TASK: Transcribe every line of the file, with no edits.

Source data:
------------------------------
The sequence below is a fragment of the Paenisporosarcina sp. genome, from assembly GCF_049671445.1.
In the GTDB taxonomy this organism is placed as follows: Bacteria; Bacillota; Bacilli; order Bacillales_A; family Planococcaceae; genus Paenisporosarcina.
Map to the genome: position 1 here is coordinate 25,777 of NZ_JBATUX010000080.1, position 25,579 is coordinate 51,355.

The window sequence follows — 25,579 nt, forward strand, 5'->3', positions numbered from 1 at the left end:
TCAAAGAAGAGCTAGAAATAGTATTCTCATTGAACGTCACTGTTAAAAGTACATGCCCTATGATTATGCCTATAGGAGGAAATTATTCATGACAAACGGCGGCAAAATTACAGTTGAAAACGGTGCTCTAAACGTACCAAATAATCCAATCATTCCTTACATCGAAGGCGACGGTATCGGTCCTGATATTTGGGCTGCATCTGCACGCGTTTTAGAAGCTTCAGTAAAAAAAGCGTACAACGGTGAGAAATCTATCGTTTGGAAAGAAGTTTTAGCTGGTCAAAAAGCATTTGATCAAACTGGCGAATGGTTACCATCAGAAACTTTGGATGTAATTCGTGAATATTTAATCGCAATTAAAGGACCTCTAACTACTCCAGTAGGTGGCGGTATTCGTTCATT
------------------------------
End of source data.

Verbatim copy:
The sequence below is a fragment of the Paenisporosarcina sp. genome, from assembly GCF_049671445.1.
In the GTDB taxonomy this organism is placed as follows: Bacteria; Bacillota; Bacilli; order Bacillales_A; family Planococcaceae; genus Paenisporosarcina.
Map to the genome: position 1 here is coordinate 25,777 of NZ_JBATUX010000080.1, position 25,579 is coordinate 51,355.

The window sequence follows — 25,579 nt, forward strand, 5'->3', positions numbered from 1 at the left end:
TCAAAGAAGAGCTAGAAATAGTATTCTCATTGAACGTCACTGTTAAAAGTACATGCCCTATGATTATGCCTATAGGAGGAAATTATTCATGACAAACGGCGGCAAAATTACAGTTGAAAACGGTGCTCTAAACGTACCAAATAATCCAATCATTCCTTACATCGAAGGCGACGGTATCGGTCCTGATATTTGGGCTGCATCTGCACGCGTTTTAGAAGCTTCAGTAAAAAAAGCGTACAACGGTGAGAAATCTATCGTTTGGAAAGAAGTTTTAGCTGGTCAAAAAGCATTTGATCAAACTGGCGAATGGTTACCATCAGAAACTTTGGATGTAATTCGTGAATATTTAATCGCAATTAAAGGACCTCTAACTACTCCAGTAGGTGGCGGTATTCGTTCATT